Larry owns a pet turtle named Snowy, and he makes sure that Snowy is well fed and cared for. But despite Larry's conscientiousness in providing for his pet, somehow Snowy isn't thriving.
Larry thinks all is well because Snowy is surviving, but a closer look reveals that Snowy isn't quite "happy." His beak is broken, and he needs more room to move. When faced with the evidence, Larry must expand his idea of what Snowy feels and can experience, or else Snowy will continue to languish.
Directed by Kaitlyn Schwalje and Alex Wolf Lewis, this short documentary has a humble quirkiness on the surface, cataloging the times and travails of a family's pet turtle. It entertains and charms in equal amounts, but as the film unfurls, it gently explores the idea of animal subjectivity, and what it means to be happy.
The film opens with a tarot card reading for someone who is "not really happy with where he is." They feel trapped in inadequate circumstances and surroundings that feel like a "prison" and feel sad as a result. We soon discover this "someone" is a pet turtle named Snowy, who lives in a small tank in a basement.
There's a warmth in the interviews, stemming from the amiability of the subjects and emphasized by the upbeat, cheeky score and charming details highlighted in the images. The editing has a lot of fun with ironic and amusing cuts, capturing the ins and outs of Larry providing for Snowy. Larry has great affection for Snowy, even going out of his way to buy nightcrawlers and earthworms for Snowy in the winter, which Snowy has a hard time eating.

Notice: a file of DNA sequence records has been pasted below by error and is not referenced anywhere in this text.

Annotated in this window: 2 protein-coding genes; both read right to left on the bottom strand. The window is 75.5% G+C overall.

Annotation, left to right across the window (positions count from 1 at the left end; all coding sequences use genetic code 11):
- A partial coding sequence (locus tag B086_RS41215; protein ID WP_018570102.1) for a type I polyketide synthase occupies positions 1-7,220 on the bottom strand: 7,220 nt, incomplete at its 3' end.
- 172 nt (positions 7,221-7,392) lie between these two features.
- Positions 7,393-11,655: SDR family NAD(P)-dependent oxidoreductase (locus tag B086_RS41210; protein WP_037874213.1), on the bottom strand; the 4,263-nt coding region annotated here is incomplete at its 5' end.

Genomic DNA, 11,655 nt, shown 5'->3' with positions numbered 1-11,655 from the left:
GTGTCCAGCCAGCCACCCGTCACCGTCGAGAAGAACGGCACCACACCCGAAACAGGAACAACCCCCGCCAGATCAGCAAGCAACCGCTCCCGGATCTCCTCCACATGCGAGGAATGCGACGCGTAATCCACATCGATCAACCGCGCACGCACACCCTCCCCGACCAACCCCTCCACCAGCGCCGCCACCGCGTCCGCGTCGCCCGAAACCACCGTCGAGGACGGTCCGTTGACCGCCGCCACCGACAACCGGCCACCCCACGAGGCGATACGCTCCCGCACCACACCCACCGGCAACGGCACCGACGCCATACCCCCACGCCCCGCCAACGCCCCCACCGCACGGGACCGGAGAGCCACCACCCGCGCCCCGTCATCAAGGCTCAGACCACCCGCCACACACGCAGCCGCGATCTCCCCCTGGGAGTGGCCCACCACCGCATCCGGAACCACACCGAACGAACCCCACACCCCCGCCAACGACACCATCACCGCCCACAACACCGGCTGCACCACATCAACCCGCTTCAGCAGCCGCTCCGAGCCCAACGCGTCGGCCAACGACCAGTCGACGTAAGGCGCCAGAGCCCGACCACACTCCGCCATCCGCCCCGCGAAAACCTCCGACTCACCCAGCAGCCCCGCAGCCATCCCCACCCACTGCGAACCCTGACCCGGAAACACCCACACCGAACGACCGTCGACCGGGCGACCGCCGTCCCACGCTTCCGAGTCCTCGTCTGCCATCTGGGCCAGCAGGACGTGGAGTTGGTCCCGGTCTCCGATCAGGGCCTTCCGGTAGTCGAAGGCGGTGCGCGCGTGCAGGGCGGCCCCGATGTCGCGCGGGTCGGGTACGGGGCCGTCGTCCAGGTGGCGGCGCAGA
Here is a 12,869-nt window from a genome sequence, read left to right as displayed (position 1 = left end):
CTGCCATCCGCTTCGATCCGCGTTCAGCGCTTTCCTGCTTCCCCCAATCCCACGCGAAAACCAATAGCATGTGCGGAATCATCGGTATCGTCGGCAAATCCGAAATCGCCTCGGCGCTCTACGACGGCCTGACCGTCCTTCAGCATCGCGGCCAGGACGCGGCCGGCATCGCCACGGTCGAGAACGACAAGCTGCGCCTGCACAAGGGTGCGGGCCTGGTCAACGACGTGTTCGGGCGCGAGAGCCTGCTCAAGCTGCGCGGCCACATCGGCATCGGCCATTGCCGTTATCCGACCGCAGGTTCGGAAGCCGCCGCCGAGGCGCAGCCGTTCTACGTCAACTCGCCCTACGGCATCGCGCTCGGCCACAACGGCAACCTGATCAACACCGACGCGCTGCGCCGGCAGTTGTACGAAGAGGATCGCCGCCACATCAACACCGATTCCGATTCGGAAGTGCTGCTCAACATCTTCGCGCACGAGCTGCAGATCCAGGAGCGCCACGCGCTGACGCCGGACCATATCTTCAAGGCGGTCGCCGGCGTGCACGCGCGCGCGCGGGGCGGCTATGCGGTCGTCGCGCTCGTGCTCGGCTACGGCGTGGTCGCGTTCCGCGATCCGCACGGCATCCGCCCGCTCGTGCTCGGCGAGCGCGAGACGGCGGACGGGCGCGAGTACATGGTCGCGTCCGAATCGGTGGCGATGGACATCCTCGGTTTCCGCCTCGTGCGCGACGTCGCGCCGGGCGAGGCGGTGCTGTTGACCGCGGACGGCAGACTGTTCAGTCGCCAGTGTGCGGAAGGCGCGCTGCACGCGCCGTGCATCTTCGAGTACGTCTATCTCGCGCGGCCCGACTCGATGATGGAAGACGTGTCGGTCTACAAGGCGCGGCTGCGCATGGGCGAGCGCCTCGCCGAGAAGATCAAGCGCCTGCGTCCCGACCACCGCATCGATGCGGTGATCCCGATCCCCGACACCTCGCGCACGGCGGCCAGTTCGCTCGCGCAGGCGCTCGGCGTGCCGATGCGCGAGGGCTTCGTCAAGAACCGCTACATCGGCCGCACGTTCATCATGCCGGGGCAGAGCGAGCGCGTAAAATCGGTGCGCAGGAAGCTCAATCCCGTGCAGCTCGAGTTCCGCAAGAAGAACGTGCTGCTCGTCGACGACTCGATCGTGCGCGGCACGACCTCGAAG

But Larry's care of Snowy doesn't extend beyond providing his food and shelter, and from his point of view, Snowy is fine. As the film proceeds, Larry is gently prodded to consider larger questions. He himself says, "You can be fine but you can always be better." As he starts to train that question onto Snowy, he and the audience begins to consider what Snowy needs beyond food, shelter and water in life.
A Sundance selection and longlisted for the short documentary Oscar, Snowy is, in many ways, a "feel-good" film. But underneath the sunny, almost folksy demeanor is a more profound exploration into the nature of happiness and what it means to not just survive, but thrive. Happiness may be too nebulous or subjective a concept, having prompted debates and questions for people for some time. But when it comes to questions of vitality, energy and thriving, we can perhaps broaden the inquiry to all beings. In the end, Snowy gets a bigger home and time in the sunshine. He gets a bigger world to roam, explore and experience freedom and peace in -- something that human beings, and maybe all creatures, long for and need.